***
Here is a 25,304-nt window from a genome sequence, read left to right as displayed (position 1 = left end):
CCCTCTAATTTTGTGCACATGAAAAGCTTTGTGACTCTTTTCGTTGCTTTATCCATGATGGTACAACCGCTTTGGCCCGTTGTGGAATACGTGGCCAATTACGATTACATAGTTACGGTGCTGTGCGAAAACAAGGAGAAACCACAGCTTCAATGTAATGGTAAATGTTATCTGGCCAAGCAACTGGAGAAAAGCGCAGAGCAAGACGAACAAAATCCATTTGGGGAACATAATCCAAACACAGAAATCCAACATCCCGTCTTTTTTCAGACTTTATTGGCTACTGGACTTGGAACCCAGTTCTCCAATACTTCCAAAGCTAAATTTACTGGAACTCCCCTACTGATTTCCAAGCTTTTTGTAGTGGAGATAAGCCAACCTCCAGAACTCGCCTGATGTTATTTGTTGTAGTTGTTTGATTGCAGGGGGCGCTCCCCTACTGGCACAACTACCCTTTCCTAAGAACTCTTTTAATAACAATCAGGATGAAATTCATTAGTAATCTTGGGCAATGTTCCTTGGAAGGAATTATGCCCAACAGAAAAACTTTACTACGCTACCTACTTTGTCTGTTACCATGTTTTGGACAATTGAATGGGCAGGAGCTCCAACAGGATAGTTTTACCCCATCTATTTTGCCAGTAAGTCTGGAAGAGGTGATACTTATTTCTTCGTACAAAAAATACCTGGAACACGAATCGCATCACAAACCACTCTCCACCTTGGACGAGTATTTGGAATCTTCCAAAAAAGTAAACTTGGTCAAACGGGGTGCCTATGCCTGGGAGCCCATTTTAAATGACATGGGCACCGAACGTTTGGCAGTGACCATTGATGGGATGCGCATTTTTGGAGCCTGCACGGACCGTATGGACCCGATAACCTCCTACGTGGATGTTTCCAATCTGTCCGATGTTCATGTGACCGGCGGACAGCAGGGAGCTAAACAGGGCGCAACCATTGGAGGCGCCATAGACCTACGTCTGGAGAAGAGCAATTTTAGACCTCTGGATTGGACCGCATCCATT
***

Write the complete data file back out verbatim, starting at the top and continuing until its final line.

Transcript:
Here is a 25,304-nt window from a genome sequence, read left to right as displayed (position 1 = left end):
CCCTCTAATTTTGTGCACATGAAAAGCTTTGTGACTCTTTTCGTTGCTTTATCCATGATGGTACAACCGCTTTGGCCCGTTGTGGAATACGTGGCCAATTACGATTACATAGTTACGGTGCTGTGCGAAAACAAGGAGAAACCACAGCTTCAATGTAATGGTAAATGTTATCTGGCCAAGCAACTGGAGAAAAGCGCAGAGCAAGACGAACAAAATCCATTTGGGGAACATAATCCAAACACAGAAATCCAACATCCCGTCTTTTTTCAGACTTTATTGGCTACTGGACTTGGAACCCAGTTCTCCAATACTTCCAAAGCTAAATTTACTGGAACTCCCCTACTGATTTCCAAGCTTTTTGTAGTGGAGATAAGCCAACCTCCAGAACTCGCCTGATGTTATTTGTTGTAGTTGTTTGATTGCAGGGGGCGCTCCCCTACTGGCACAACTACCCTTTCCTAAGAACTCTTTTAATAACAATCAGGATGAAATTCATTAGTAATCTTGGGCAATGTTCCTTGGAAGGAATTATGCCCAACAGAAAAACTTTACTACGCTACCTACTTTGTCTGTTACCATGTTTTGGACAATTGAATGGGCAGGAGCTCCAACAGGATAGTTTTACCCCATCTATTTTGCCAGTAAGTCTGGAAGAGGTGATACTTATTTCTTCGTACAAAAAATACCTGGAACACGAATCGCATCACAAACCACTCTCCACCTTGGACGAGTATTTGGAATCTTCCAAAAAAGTAAACTTGGTCAAACGGGGTGCCTATGCCTGGGAGCCCATTTTAAATGACATGGGCACCGAACGTTTGGCAGTGACCATTGATGGGATGCGCATTTTTGGAGCCTGCACGGACCGTATGGACCCGATAACCTCCTACGTGGATGTTTCCAATCTGTCCGATGTTCATGTGACCGGCGGACAGCAGGGAGCTAAACAGGGCGCAACCATTGGAGGCGCCATAGACCTACGTCTGGAGAAGAGCAATTTTAGACCTCTGGATTGGACCGCATCCATT